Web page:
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We were seated at an outdoor table and ate strictly off our own plates: I shoveled vegetable lo mein into my mouth, he poked at bits of General Tso with his chopsticks. To me, this was nothing more than two friends grabbing a bite to eat.
“So, is anyone else joining us?” I asked. I looked across our table, which had been growing quieter after the food’s arrival. His brown hair was receding like the tide before a tsunami.
“Not that I know of,” he replied. The food was delicious and was exactly what I needed on that hot summer day. Perhaps after this, I would treat myself to some sorbet. But suddenly, I was struck by the instinct I was being watched; sure enough, he was still looking at me, his face resting in his palm, eyes glistening.
Holy shit, I thought. Am I on a date?
I met Howard Abrams through a tight-knit dance community I became part of in 2010. Our group of friends consisted of quirky, dance-enthused individuals who did things like attend Renaissance Fairs and spontaneously partner-waltz in bars, but it was with them that for the first time, I truly felt like I belonged to something.
During the time I’d known him, Howard made his feelings unmistakable. If his intense eye contact wasn’t enough, he actually had one of our mutual friends pass along the message (and gage my interest in Howard as well). I have never shared his sentiment, so over the last four years, I’ve done everything I could to exterminate his feelings. I would burp like a 300 pound man, invent disgusting habits to brag about in front of him, and openly discuss other men I was seeing. But nothing ever worked. And as long as I wanted to keep my cherished group of friends, I would need to learn how to deal with Howard.
Eventually, I had to let him down hard, tell him face to face, “Howard, I don’t want to be anything more than friends with you.” Howard did actually make a solid friend when he wasn't busy being in love with me.
I thought my most recent attempt finally got through to him. A few months had passed and he really seemed to have moved on, his longing looks disappeared and he was starting to see another girl.
Finally, I thought. I can keep my friends without any more stress from Howard.
So when Howard and I agreed to Chinese food, I felt confident it was nothing more than a casual lunch.
The rest of dinner felt ordinary. We spoke of summer plans, shared a few laughs and when the bill came, we paid separately.
“I actually brought my guitar,” Howard said getting up from his seat. “Would you be down to jam?”
Howard and I had played guitar together countless times after dances, our other friends joining in with fiddles and ukuleles or dancing along to the music. But perhaps one of the reasons I'd agreed in that moment was to prove to myself our friendship truly did become platonic, to reassure myself I wasn’t on a date.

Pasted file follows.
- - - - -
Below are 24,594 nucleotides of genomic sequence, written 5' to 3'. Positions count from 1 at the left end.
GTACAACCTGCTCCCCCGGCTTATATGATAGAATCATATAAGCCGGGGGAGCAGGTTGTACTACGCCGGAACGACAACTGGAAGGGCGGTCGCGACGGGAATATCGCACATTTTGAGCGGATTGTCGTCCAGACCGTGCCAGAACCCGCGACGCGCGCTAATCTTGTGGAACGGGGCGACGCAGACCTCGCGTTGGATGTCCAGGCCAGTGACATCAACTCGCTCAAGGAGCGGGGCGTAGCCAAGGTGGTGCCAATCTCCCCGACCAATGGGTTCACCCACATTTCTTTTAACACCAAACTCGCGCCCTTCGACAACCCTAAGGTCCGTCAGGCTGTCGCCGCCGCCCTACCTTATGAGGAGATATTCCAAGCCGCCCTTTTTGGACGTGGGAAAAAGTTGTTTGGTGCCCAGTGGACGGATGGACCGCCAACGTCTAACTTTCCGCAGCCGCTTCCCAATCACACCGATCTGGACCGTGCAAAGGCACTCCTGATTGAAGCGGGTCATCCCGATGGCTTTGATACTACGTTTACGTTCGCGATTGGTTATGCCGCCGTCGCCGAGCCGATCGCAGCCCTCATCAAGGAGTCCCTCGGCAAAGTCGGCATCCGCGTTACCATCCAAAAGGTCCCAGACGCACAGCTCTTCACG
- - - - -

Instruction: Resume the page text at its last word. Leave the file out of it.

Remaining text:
We chose a nearby field to sit under the sun, sing and strum some classic tunes, trading off the guitar to one another. But after a few songs, I noticed Howard picking flowers—wild daisies that painted the field. He skipped and hopped like a schoolboy as I continued to play, bending over to pluck them from the earth. I watched him arrange a small bouquet, which he laid at my feet with love-struck eyes.
I am on a date.
I don’t know why I pretended not to see his romantic gestures. Maybe it was to avoid another awkward confrontation. Maybe it was just because I felt so uncomfortable. But either way, I acted like I had an urgent text from my mother and needed to go home immediately. I reluctantly offered to drive him back to his car, only because it was on the other side of town.
I filled the seven minute car ride with nervous chatter and scanning through random songs on the radio. We had just reached his car and as I pulled over, Howard made it worse:
“I had a really great time with you today,” he said. “I don’t think of you the way I think of other girls.”
Oh, sweet Jesus, Mary, and Joseph.
“Well I really ought to be going now,” I said sheepishly, completely disregarding him. “I’ll see you later, Howard!” I motioned to the passenger door, but Howard went in for a hug.
You’ve got to be kidding me.
I wish I had told him to leave. I wish I had told him I didn't want a hug or that I never would have agreed to Chinese food if I’d known it was a date. But instead I gave him a fleeting one-armed side hug, which I weaseled my way out of when he was slow to let go.
Howard finally let himself out and approached his ‘98 Toyota Corolla, which was on the other side of the street. When he got to his car, his hand froze mid-air, just before unlocking the door. He suddenly spun around and swiftly strode back toward my car. And in that split second, two thoughts crossed my mind simultaneously:
The first was the image of Howard rushing back to me. It was oddly reminiscent of a romantic-comedy—of that moment when two lovers say their unwanted goodbyes, but then one rushes back and they passionately embrace.
The second thought was to hit the gas.
Fifty meters after flooring it, I looked back in my rearview mirror. I watched Howard lean against the side of his car, dramatically sliding toward the ground, looking tragic and defeated.
Needless to say, Howard wasn’t over me. If I learned anything from the worst date of my life, a date I didn’t even realize I was on until it was too late, it’s that continuing to pursue someone after countless attempts to dissuade them isn’t romantic; it’s disrespectful. Men like Howard are selfish, delusional people cloaked under the guise of hopeless romantics and kind suitors.
Even so, I remain grateful. My accidental date was a turning point for me; It not only helped me shake off naiveté and taught me to trust my gut, but it also helped me learn how to call out men for unwanted attention—to value myself enough to speak up, to speak out, and to speak my truth.